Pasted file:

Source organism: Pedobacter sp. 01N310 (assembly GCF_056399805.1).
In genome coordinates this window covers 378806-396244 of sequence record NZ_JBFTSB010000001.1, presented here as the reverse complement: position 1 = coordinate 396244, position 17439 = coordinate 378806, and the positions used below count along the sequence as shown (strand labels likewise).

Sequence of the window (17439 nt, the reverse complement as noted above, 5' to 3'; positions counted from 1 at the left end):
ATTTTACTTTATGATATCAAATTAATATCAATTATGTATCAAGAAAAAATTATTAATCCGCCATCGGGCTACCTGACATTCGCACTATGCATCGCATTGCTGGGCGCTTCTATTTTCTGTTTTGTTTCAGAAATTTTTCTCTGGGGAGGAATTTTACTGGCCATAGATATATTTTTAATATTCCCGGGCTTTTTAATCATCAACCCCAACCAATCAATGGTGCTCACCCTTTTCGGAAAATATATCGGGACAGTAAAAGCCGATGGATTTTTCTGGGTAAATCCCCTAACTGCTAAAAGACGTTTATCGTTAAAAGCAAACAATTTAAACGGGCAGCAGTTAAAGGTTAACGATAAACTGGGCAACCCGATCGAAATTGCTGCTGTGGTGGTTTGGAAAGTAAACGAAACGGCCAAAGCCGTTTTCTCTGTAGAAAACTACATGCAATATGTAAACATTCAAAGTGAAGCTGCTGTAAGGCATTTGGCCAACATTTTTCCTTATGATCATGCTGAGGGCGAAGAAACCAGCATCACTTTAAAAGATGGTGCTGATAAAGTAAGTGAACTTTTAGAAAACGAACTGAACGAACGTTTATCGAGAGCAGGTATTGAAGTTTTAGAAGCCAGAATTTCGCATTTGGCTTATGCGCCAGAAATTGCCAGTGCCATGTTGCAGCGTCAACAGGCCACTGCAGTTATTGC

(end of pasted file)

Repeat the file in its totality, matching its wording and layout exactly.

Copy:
Source organism: Pedobacter sp. 01N310 (assembly GCF_056399805.1).
In genome coordinates this window covers 378806-396244 of sequence record NZ_JBFTSB010000001.1, presented here as the reverse complement: position 1 = coordinate 396244, position 17439 = coordinate 378806, and the positions used below count along the sequence as shown (strand labels likewise).

Sequence of the window (17439 nt, the reverse complement as noted above, 5' to 3'; positions counted from 1 at the left end):
ATTTTACTTTATGATATCAAATTAATATCAATTATGTATCAAGAAAAAATTATTAATCCGCCATCGGGCTACCTGACATTCGCACTATGCATCGCATTGCTGGGCGCTTCTATTTTCTGTTTTGTTTCAGAAATTTTTCTCTGGGGAGGAATTTTACTGGCCATAGATATATTTTTAATATTCCCGGGCTTTTTAATCATCAACCCCAACCAATCAATGGTGCTCACCCTTTTCGGAAAATATATCGGGACAGTAAAAGCCGATGGATTTTTCTGGGTAAATCCCCTAACTGCTAAAAGACGTTTATCGTTAAAAGCAAACAATTTAAACGGGCAGCAGTTAAAGGTTAACGATAAACTGGGCAACCCGATCGAAATTGCTGCTGTGGTGGTTTGGAAAGTAAACGAAACGGCCAAAGCCGTTTTCTCTGTAGAAAACTACATGCAATATGTAAACATTCAAAGTGAAGCTGCTGTAAGGCATTTGGCCAACATTTTTCCTTATGATCATGCTGAGGGCGAAGAAACCAGCATCACTTTAAAAGATGGTGCTGATAAAGTAAGTGAACTTTTAGAAAACGAACTGAACGAACGTTTATCGAGAGCAGGTATTGAAGTTTTAGAAGCCAGAATTTCGCATTTGGCTTATGCGCCAGAAATTGCCAGTGCCATGTTGCAGCGTCAACAGGCCACTGCAGTTATTGC